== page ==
There is nothing glamorous and stoic about being trapped in the mental prison of our minds. By working together and communicating, we can surely begin to heal. Maybe we didn’t have anyone to teach us how to ask, but maybe the “how” won’t matter if we learn “who” we are. Are we slaves to the ego, or sentient beings who favor growth?
Muhammad Ali was one of the greatest athletes of our time, but his opponents extended far beyond the boxing ring. We too can be the champions of the battles we fight each day if we are adaptable and courageous.
Being a black Muslim in the 1970’s produced its own challenges in the forms of racism and Islamophobia. One of the characteristics that made Ali so remarkable was his ability to stand firm in his beliefs, regardless of who was opposing him. If you look up any video today, you’ll see ferocious confidence in his self-expression.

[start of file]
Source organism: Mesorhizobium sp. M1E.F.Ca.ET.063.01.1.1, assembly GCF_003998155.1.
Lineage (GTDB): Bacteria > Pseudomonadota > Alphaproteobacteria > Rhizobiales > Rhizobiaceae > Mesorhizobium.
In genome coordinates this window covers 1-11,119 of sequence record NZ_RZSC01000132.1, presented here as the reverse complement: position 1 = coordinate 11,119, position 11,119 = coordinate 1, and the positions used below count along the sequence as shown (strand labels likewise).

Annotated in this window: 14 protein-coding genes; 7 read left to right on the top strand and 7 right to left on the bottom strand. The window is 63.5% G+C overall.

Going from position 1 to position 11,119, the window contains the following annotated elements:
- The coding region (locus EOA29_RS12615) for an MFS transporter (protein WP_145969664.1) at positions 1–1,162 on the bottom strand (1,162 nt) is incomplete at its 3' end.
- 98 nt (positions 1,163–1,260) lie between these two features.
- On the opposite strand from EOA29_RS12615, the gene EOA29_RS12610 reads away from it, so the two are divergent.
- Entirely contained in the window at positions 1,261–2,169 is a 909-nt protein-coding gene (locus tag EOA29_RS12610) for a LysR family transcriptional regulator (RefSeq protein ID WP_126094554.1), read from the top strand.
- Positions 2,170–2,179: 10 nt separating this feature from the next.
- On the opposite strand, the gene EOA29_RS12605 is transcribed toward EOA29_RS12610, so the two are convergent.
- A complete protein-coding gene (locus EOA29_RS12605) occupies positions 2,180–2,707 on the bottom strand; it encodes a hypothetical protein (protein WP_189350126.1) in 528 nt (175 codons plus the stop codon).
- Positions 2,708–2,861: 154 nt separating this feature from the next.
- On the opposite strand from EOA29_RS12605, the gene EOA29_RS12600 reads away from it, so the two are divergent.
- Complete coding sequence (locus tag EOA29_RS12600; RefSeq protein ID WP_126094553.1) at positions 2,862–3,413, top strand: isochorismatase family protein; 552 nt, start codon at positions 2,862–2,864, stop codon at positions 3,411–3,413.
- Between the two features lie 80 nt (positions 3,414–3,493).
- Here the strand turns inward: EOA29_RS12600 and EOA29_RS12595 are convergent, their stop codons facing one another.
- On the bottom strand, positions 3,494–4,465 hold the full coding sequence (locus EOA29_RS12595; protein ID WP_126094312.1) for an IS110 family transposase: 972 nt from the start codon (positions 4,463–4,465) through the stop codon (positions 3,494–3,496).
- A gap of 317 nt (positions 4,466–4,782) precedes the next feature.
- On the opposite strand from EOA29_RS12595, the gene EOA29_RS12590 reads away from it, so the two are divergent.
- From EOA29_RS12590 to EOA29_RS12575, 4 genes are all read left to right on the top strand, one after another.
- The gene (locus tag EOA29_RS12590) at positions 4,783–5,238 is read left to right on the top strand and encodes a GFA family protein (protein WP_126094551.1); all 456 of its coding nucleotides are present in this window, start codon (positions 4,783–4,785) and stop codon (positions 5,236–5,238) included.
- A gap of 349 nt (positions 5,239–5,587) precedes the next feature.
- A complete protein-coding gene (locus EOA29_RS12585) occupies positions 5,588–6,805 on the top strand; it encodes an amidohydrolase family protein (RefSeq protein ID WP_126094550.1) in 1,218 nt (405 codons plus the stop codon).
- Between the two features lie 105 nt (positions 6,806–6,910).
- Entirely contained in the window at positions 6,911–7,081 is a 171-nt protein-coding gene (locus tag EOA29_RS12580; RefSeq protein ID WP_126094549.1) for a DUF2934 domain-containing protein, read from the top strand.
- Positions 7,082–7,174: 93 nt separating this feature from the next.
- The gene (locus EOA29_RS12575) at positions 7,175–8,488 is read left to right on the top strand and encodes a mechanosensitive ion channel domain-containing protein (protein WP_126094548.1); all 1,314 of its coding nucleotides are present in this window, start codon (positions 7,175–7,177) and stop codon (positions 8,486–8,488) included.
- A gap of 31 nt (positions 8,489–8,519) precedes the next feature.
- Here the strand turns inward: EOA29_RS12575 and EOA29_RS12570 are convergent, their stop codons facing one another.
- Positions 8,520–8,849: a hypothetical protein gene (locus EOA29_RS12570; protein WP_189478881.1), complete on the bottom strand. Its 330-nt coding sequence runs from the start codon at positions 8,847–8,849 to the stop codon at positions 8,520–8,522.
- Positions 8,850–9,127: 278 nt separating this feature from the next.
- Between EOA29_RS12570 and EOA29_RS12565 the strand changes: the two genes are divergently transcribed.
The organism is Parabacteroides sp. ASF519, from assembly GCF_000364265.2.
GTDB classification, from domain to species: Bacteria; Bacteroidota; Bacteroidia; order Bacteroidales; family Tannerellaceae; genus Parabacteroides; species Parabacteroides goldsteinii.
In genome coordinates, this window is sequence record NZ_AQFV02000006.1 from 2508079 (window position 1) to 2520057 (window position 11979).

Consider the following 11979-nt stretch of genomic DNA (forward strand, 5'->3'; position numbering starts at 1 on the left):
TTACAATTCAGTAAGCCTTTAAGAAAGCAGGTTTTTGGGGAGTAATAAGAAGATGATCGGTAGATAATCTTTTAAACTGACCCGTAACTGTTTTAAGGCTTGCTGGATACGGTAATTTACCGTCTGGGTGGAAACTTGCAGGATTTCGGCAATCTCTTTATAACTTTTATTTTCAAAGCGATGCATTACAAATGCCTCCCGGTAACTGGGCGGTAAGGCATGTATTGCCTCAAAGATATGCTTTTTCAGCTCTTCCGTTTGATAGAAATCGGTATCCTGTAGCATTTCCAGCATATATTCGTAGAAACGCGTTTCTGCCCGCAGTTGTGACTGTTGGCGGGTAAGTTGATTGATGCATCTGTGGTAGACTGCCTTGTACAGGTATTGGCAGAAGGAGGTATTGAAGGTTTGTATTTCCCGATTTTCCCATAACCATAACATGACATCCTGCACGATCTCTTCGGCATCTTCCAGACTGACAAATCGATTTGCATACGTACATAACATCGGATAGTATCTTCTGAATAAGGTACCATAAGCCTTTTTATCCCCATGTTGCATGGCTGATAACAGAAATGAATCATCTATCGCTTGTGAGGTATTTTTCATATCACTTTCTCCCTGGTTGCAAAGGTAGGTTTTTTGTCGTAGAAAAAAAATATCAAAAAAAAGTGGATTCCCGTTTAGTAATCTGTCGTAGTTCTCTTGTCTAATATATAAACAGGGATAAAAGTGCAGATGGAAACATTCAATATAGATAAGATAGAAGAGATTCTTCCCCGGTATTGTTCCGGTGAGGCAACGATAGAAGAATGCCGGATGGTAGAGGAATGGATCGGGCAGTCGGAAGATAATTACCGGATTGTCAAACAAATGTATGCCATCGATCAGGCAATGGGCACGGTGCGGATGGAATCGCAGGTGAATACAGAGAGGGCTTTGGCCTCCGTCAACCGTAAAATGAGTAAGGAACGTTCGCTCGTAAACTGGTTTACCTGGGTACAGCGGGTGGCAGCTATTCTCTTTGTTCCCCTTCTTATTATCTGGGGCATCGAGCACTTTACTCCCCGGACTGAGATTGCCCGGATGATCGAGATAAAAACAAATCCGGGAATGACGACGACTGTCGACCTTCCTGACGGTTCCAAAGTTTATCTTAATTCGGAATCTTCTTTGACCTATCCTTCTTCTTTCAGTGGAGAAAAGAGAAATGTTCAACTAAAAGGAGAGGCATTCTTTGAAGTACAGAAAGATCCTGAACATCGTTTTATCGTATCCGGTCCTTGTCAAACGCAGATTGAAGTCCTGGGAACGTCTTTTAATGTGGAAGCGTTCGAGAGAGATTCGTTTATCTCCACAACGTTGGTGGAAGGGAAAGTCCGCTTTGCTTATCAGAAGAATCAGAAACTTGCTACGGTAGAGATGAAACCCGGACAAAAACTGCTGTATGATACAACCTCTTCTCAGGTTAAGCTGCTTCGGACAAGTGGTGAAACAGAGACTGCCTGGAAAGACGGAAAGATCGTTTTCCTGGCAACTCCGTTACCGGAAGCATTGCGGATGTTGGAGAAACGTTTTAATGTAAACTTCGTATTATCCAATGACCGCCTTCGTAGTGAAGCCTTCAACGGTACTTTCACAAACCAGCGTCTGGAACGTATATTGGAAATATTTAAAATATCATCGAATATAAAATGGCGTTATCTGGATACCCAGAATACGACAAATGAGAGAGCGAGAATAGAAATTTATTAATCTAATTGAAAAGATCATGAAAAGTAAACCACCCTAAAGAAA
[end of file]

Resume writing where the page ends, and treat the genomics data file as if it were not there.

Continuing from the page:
Being unique today requires tremendous courage to challenge the status quo. Heroes are scarce in our generation because most of us have been taught to limit our critical thinking for a paycheck; by fitting into society like a standardized cog in a machine. Ali found courage within himself and became an individual. You can also cultivate this courage for self-expression.
In nature, a butterfly is able to float because it is light, agile and curious. On the other hand, a bumble bee has similar capabilities but different mindset: workers that’ll defend the queen and hive with their sting. Humans however are not restricted to any particular pattern, because self awareness allow us to change our perspective when presented with new information.
When Muhammad Ali’s saying, “float like a butterfly, sting like a bee” was also a comment on how humans can adapt their nature. We can be light on our feet and observe like a butterfly, but change and strike with purpose like a bee. We are not restricted to nature’s patterns, but to recognize and change them requires self-awareness and that courage deep inside you. Adapt, and you will overcome anything.